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Recovery Housing

Pendleton Court Sober Living

Recovery Housing is Available for NAC Clients

Participants of NAC behavioral health services may be eligible to live in one of our recovery housing locations after their treatment. Recovery housing is supported by a live-in Recovery Coach and residents are required to actively participate in NAC's Intensive Outpatient Program along with cultural activities and community and in-house support groups for substance use disorder. Residents are responsible for their own food, linens and bedding and all other ‘basic need’ expenses.

How to Get Referred

Referrals are made through NAC's Intensive Outpatient Program. Please contact a NAC case manager or clinician for more information regarding a referral to NAC's recovery housing.

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A "chronically homeless" individual is defined to mean a homeless individual with a disability who lives either in a place not meant for human habitation, a safe haven, or in an emergency shelter or in an institutional care facility if the individual has been living in the facility for fewer than ninety (90) days and had been living in a place not meant for human habitation, a safe haven or in an emergency shelter immediately before entering the institutional care facility. In order to meet the ‘‘chronically homeless’’ definition, the individual also must have been living as described above continuously for at least twelve (12) months or on at least four (4) separate occasions in the last three (3) years, where the combined occasions total a length of time of at least twelve (12) months. Each period separating the occasions must include at least seven (7) nights of living in a situation other than a place not meant for human habitation, in an emergency shelter or in a safe haven.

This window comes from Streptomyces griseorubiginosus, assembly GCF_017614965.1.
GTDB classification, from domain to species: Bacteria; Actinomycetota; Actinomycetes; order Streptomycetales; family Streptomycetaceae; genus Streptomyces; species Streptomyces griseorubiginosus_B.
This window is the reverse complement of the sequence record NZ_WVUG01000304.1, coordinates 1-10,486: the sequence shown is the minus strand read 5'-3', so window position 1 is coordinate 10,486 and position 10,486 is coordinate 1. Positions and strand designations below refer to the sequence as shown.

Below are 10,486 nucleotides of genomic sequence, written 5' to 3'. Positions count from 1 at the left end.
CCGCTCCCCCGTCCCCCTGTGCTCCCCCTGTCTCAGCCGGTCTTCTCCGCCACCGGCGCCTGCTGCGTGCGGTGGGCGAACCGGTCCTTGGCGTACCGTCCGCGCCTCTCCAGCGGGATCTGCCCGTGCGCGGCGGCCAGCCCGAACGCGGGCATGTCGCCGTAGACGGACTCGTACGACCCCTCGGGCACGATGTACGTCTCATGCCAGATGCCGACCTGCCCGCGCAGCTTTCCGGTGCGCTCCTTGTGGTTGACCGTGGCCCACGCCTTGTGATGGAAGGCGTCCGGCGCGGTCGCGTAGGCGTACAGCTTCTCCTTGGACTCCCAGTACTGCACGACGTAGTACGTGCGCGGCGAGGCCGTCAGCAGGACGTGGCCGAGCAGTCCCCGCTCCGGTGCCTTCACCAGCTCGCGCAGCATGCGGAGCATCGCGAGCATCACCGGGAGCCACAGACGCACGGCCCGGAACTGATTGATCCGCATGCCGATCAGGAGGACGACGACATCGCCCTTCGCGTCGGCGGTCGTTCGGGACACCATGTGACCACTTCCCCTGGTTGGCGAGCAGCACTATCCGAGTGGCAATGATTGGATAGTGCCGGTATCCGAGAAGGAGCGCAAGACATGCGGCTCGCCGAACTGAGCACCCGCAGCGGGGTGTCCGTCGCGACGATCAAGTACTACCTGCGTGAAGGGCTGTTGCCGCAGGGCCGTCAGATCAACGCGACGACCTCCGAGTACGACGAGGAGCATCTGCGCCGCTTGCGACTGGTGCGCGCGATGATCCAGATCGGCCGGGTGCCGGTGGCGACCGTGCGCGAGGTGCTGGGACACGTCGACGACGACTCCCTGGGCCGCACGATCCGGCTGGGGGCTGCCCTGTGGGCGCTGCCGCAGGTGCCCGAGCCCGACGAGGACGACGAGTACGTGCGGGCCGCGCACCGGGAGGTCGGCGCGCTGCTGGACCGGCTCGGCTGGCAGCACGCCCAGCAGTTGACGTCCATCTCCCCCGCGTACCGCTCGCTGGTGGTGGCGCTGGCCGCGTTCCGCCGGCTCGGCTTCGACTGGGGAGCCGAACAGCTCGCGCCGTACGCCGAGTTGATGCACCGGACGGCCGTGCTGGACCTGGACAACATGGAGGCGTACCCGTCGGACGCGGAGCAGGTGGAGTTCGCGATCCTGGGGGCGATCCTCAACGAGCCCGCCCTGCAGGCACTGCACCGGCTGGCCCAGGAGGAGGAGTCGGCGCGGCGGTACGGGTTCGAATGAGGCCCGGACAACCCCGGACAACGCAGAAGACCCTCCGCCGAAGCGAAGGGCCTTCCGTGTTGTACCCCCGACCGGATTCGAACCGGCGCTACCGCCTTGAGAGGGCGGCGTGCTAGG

Federal nondiscrimination laws define a person with a disability to include any (1) individual with a physical or mental impairment that substantially limits one or more major life activities; (2) individual with a record of such impairment; or (3) individual who is regarded as having such an impairment. In general, a physical or mental impairment includes, but is not limited to, examples of conditions such as orthopedic, visual, speech and hearing impairments, cerebral palsy, autism, epilepsy, muscular dystrophy, multiple sclerosis, cancer, heart disease, diabetes, Human Immunodeficiency Virus (HIV), developmental disabilities, mental illness, drug addiction, and alcoholism.